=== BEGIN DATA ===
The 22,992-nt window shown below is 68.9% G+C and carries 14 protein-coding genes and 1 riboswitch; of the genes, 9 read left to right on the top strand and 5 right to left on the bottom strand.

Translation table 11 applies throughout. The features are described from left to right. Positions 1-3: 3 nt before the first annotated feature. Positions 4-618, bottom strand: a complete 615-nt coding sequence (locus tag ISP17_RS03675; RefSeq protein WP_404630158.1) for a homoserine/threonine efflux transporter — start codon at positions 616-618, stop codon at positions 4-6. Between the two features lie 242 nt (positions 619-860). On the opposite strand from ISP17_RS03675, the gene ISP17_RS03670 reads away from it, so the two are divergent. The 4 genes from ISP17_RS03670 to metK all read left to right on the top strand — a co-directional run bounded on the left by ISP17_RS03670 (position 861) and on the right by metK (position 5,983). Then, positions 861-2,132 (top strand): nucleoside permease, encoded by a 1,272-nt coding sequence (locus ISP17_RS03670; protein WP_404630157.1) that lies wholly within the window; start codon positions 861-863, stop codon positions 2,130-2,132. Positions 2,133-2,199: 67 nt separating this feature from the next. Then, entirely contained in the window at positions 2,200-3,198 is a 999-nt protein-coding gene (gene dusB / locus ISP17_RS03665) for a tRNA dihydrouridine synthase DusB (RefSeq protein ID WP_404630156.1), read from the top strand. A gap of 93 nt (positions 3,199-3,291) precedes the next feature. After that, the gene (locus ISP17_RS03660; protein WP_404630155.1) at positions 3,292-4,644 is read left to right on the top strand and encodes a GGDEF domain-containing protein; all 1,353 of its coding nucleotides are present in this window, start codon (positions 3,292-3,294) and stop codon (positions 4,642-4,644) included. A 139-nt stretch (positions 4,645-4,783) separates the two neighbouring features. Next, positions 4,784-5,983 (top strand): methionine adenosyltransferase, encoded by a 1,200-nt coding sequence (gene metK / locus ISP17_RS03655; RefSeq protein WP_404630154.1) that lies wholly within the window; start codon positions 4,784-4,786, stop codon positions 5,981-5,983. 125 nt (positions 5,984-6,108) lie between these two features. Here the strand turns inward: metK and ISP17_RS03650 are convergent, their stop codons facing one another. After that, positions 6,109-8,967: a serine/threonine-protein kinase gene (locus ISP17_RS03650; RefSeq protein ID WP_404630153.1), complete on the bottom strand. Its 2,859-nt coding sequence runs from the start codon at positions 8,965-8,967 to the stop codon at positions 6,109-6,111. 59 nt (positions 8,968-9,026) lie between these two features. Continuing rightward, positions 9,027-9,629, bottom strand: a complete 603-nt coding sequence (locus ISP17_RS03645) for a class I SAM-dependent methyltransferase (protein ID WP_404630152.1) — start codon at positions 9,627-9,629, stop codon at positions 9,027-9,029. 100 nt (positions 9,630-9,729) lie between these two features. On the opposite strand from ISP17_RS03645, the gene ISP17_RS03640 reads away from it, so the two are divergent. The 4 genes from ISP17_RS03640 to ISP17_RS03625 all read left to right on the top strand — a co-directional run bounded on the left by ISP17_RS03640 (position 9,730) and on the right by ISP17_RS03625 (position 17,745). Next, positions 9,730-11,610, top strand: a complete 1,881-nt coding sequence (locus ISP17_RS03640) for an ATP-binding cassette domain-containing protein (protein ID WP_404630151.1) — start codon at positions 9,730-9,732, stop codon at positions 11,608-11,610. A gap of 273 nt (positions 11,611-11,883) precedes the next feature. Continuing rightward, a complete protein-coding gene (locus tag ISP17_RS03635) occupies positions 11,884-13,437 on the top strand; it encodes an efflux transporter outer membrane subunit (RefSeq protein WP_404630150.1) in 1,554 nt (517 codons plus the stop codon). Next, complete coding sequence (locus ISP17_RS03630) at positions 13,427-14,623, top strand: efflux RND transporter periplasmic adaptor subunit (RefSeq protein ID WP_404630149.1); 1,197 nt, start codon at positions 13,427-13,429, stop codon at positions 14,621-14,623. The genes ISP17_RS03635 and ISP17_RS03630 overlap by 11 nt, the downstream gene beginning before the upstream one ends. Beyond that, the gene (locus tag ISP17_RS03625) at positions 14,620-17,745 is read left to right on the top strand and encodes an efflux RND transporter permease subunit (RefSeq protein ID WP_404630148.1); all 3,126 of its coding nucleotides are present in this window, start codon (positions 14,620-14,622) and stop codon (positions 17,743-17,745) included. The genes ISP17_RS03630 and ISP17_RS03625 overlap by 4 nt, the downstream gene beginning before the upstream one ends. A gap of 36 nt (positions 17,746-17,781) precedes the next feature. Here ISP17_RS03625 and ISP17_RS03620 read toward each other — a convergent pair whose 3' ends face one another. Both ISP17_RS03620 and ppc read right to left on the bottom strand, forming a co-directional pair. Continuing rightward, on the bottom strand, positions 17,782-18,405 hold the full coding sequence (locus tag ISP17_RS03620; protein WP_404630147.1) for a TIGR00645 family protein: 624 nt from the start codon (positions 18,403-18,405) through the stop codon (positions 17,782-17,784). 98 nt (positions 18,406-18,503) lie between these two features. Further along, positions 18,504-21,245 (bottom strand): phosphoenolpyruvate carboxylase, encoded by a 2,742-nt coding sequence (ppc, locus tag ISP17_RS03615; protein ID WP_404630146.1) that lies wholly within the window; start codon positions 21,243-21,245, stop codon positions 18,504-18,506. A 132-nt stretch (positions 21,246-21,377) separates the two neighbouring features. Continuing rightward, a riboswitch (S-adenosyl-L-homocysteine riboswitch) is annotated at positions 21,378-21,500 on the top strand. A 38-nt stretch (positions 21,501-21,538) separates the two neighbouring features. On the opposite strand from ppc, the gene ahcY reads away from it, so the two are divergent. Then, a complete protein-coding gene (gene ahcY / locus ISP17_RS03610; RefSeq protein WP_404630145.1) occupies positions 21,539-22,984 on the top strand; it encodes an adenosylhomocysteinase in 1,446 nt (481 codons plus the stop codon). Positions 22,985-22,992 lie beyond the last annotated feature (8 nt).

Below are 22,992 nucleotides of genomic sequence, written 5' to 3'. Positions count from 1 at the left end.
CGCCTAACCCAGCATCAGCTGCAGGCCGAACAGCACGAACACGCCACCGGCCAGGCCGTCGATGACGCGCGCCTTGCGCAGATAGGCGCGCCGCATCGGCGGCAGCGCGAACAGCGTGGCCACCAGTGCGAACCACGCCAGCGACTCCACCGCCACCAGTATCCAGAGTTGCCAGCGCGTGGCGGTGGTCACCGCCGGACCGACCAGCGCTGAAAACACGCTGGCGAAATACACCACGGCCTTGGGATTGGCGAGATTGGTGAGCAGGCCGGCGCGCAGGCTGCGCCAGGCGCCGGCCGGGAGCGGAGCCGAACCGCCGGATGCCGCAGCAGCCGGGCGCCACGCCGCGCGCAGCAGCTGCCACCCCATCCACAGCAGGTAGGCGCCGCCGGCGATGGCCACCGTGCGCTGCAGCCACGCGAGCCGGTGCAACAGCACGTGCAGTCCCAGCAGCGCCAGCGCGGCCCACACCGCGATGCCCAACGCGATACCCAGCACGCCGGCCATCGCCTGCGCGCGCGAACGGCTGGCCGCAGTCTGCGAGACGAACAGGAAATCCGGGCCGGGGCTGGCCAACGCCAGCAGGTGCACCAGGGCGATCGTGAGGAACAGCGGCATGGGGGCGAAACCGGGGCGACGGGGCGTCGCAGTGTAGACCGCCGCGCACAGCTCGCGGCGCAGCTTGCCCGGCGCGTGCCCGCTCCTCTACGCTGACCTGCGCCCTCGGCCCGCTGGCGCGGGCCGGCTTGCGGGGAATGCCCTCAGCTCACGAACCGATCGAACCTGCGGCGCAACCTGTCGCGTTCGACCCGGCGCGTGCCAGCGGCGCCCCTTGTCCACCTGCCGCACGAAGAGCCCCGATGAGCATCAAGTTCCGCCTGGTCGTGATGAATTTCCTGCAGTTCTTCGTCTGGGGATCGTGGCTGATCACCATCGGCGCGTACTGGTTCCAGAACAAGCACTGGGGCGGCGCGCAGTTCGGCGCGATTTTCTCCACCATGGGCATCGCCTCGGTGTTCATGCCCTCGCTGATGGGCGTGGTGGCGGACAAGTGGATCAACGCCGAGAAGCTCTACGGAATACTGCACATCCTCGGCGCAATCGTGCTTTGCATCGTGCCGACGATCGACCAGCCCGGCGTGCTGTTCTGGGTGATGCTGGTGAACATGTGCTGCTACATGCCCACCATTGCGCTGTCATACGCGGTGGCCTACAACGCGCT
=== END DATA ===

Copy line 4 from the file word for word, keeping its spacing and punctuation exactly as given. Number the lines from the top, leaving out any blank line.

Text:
CGCCTAACCCAGCATCAGCTGCAGGCCGAACAGCACGAACACGCCACCGGCCAGGCCGTCGATGACGCGCGCCTTGCGCAGATAGGCGCGCCGCATCGGCGGCAGCGCGAACAGCGTGGCCACCAGTGCGAACCACGCCAGCGACTCCACCGCCACCAGTATCCAGAGTTGCCAGCGCGTGGCGGTGGTCACCGCCGGACCGACCAGCGCTGAAAACACGCTGGCGAAATACACCACGGCCTTGGGATTGGCGAGATTGGTGAGCAGGCCGGCGCGCAGGCTGCGCCAGGCGCCGGCCGGGAGCGGAGCCGAACCGCCGGATGCCGCAGCAGCCGGGCGCCACGCCGCGCGCAGCAGCTGCCACCCCATCCACAGCAGGTAGGCGCCGCCGGCGATGGCCACCGTGCGCTGCAGCCACGCGAGCCGGTGCAACAGCACGTGCAGTCCCAGCAGCGCCAGCGCGGCCCACACCGCGATGCCCAACGCGATACCCAGCACGCCGGCCATCGCCTGCGCGCGCGAACGGCTGGCCGCAGTCTGCGAGACGAACAGGAAATCCGGGCCGGGGCTGGCCAACGCCAGCAGGTGCACCAGGGCGATCGTGAGGAACAGCGGCATGGGGGCGAAACCGGGGCGACGGGGCGTCGCAGTGTAGACCGCCGCGCACAGCTCGCGGCGCAGCTTGCCCGGCGCGTGCCCGCTCCTCTACGCTGACCTGCGCCCTCGGCCCGCTGGCGCGGGCCGGCTTGCGGGGAATGCCCTCAGCTCACGAACCGATCGAACCTGCGGCGCAACCTGTCGCGTTCGACCCGGCGCGTGCCAGCGGCGCCCCTTGTCCACCTGCCGCACGAAGAGCCCCGATGAGCATCAAGTTCCGCCTGGTCGTGATGAATTTCCTGCAGTTCTTCGTCTGGGGATCGTGGCTGATCACCATCGGCGCGTACTGGTTCCAGAACAAGCACTGGGGCGGCGCGCAGTTCGGCGCGATTTTCTCCACCATGGGCATCGCCTCGGTGTTCATGCCCTCGCTGATGGGCGTGGTGGCGGACAAGTGGATCAACGCCGAGAAGCTCTACGGAATACTGCACATCCTCGGCGCAATCGTGCTTTGCATCGTGCCGACGATCGACCAGCCCGGCGTGCTGTTCTGGGTGATGCTGGTGAACATGTGCTGCTACATGCCCACCATTGCGCTGTCATACGCGGTGGCCTACAACGCGCT